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December 9, 2014

Do Negative Emotions Like Guilt, Remorse and Self-Disgust Motivate Us?

I’m so excited to share with you ladies a recent interview I did with positive psychology researchjer and super smart (and humble!) NY Times bestselling author Shawn Achor (below!) on the utility of positive thinking on behavior change (i.e. being able to actually do the things you know you need to do).

BUT FIRST, I want to discuss negative self-talk …

Guilt. Shame. Remorse. Self-digust. Mental berating.

We have all felt these negative emotions before, and dare I say, that sometimes we actually find utility in them?

When I was deeply in the all-or-nothing dieting cycle, I clung to these emotions because it felt like without them, I was somehow condoning the behaviors that produced them.

For example, after a weekend of non-stop overindulgence and binging, I’d wake up Monday morning with all kinds of mental beat-downs ready to go because it felt like the only way to motivate myself to do better this week. Remorse and self-disgust felt like the only rational motivator because the alternative — self-compassion, giving myself the benefit of the doubt, gratitude for my journey, acknowledging my humanity, whatever — seemed like saying that what just happened was okay.

And so another week of deprive-then-binge would ensue.

The interesting thing? The emotions I was clinging to because I felt like they were serving me WERE ACTUALLY KEEPING ME IN THE YO-YO CYCLE. On one hand I needed them because the alternative felt like an impossibility, but at the same time, the outcome (all-or-nothing approach) remained the same. Every week, I would still binge come Friday.

So, in case you missed that … to recap: the exact operating system I was reluctant to give up was keeping me in a behavior pattern that I wanted to change.

Hmm, what’s that saying about insanity again … ? ;)


So how do you make this mental switch?

Well, I’ve written on the journey from yo-yo dieter to automated eater many times, like here and here. And while it’s not necessarily easy and does require a lot of practice, when you take out all the mental aerobics and justifications and rationalizations about why you need your negative self-talk, you see that at the end of the day, the switch is simply about making a choice.

Speaking to yourself kindly is a choice.

Using positive reinforcement is a choice.

Affirming all the ways in which you are killing it is a choice.

Showing gratitude for your journey is a choice.

Finding a bright spot in the situation — finding the lesson — is a choice.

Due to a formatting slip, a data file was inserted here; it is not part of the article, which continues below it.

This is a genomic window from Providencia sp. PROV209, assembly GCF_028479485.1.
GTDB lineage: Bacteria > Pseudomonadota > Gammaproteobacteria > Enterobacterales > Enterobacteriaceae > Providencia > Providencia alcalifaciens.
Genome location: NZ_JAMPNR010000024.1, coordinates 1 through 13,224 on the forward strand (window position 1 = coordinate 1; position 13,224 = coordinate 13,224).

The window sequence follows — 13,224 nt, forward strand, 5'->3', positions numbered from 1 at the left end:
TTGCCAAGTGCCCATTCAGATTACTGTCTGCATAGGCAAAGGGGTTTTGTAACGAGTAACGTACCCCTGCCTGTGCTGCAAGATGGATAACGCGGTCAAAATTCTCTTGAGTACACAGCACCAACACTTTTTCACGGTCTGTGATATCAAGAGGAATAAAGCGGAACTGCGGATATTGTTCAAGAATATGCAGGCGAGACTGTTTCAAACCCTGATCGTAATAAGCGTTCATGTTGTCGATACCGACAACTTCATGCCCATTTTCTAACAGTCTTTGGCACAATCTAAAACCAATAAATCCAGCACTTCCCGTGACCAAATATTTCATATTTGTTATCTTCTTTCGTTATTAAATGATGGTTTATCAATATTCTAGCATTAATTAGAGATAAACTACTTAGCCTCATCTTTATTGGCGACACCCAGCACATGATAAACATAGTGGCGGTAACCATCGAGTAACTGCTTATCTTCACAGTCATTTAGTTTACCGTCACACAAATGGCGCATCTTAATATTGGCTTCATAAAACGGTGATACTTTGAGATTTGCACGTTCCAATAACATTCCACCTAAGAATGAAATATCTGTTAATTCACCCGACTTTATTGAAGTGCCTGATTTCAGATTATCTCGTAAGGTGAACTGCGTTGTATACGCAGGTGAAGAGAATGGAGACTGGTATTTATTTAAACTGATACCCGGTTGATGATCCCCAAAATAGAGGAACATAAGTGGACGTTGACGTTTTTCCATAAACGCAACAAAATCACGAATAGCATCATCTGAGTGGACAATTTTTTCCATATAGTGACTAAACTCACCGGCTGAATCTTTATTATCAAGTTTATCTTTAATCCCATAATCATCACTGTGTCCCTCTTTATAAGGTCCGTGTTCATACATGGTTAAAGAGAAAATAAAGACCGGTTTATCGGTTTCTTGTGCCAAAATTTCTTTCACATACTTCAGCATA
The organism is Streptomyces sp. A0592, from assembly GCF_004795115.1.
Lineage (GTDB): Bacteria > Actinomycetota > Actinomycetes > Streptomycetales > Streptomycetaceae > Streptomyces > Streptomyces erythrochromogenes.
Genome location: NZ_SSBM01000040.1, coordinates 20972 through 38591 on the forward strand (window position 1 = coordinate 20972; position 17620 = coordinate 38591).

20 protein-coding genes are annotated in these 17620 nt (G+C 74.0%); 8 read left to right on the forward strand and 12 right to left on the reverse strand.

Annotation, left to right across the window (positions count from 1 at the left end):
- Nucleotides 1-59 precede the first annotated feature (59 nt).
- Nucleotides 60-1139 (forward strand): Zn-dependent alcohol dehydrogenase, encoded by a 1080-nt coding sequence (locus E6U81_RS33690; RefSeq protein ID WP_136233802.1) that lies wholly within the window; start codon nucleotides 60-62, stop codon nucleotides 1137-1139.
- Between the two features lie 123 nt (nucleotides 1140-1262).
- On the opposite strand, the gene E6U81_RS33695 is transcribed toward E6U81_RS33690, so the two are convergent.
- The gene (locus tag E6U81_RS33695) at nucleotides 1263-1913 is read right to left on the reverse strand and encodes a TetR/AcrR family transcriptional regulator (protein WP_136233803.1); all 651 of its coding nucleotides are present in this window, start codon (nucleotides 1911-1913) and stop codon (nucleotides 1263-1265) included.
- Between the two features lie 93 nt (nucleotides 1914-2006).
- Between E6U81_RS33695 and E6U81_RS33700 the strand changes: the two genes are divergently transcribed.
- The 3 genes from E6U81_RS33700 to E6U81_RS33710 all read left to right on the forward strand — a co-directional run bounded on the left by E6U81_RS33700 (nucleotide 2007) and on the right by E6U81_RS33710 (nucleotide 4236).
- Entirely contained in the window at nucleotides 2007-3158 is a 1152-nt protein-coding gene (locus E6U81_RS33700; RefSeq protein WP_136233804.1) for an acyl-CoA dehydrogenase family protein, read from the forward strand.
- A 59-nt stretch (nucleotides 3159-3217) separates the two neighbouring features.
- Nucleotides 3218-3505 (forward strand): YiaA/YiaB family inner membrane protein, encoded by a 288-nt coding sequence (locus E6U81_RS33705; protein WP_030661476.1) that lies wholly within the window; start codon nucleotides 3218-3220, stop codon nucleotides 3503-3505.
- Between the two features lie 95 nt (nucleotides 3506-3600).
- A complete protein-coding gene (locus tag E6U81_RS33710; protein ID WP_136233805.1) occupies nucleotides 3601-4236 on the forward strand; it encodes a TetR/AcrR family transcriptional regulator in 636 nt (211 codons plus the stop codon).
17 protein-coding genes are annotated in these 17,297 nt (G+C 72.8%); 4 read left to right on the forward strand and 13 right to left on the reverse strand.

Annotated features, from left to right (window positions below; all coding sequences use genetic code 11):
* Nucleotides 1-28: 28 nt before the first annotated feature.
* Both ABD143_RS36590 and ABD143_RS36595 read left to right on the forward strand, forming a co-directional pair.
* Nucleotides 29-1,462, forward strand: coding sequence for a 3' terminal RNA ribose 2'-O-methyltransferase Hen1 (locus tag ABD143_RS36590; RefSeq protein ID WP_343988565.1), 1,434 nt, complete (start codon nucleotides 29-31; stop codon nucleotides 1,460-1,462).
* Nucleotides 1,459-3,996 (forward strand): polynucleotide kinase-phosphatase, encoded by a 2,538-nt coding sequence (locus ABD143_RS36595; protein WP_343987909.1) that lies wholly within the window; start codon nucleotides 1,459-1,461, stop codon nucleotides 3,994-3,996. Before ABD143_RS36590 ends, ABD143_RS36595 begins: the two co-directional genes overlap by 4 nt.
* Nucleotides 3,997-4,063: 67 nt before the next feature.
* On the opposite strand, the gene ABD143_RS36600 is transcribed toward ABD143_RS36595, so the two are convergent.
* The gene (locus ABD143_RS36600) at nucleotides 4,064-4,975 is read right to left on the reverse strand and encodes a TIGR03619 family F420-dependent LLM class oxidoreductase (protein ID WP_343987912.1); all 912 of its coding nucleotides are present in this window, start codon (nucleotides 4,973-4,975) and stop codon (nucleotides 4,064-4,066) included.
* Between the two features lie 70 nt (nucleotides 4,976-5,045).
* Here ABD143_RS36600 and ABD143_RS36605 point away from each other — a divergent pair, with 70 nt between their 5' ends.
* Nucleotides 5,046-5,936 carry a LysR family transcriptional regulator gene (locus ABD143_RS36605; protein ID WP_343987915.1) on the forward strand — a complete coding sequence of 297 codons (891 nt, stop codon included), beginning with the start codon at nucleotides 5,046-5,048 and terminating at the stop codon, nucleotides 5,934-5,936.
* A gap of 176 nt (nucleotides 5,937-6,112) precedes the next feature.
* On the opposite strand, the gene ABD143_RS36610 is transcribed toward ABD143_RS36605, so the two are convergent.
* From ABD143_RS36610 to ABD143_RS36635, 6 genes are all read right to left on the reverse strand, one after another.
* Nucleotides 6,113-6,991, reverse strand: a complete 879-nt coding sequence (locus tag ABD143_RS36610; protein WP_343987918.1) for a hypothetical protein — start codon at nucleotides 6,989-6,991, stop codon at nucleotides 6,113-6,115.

Perceiving the ups and downs in your journey as normal and human and even helpful … is a choice.

Happiness is a choice.

And that last phrase, particularly, is something that speaks to me. Because choosing misery, while enticing, is a really poor long-term motivational strategy (The Biggest Loser, anyone?). And lucky for us, this fact has also been proven by science :)

The field of positive psychology has been growing over the last 10 years — and studies that investigate outcomes and behavior change as a result of choosing positivity are increasing in number.

The result?

Optimism and positive affirmation work much better as long-term sustainable motivators for behavior change.

If we are talking outcomes — happiness in the moment, joy in the journey, continual striving to reach a greater potential, self-love, and yes, even a slimmer waistline — the key is positive reinforcement. Not negative, or what positive psychology researcher and NY Times-bestselling author Shawn Achor calls “defensive pessimism.”

I’m fascinated by this concept, but it’s also cognitively confusing: the utility of misery?

Well, I was lucky enough to be able to ask Shawn all about this and so much more in the audio interview at the bottom of this article.

In this 27-min podcast, Shawn discusses:

  • The definition of “happiness” and why it’s not all about sunshine and rainbows every second (bye-bye Pollyanna!)
  • The secret that happy people know that those who are still struggling have yet to uncover and practice
  • Shawn’s top 3 tools to inoculate yourself from the negativity of others
  • Situations in which negative emotions can help us, and how to navigate them
  • Why dissatisfaction might be useful and how to harness it to change behavior positively
  • “Defensive Pessimism” and why long-term negative motivation acts more like a Band-aid
  • Why happiness really is a choice — albeit a hard one at times — and ways to cultivate yours
  • What he’s personal excited about and where the field of positive psychology is headed

Click here to listen or right-click the link to download for later.

Once you listen, head over to the JillFit Facebook page and tell me the ONE takeaway from the interview that resonated with you the most! I’d love to hear your story!

Enjoy! Xo, Jill


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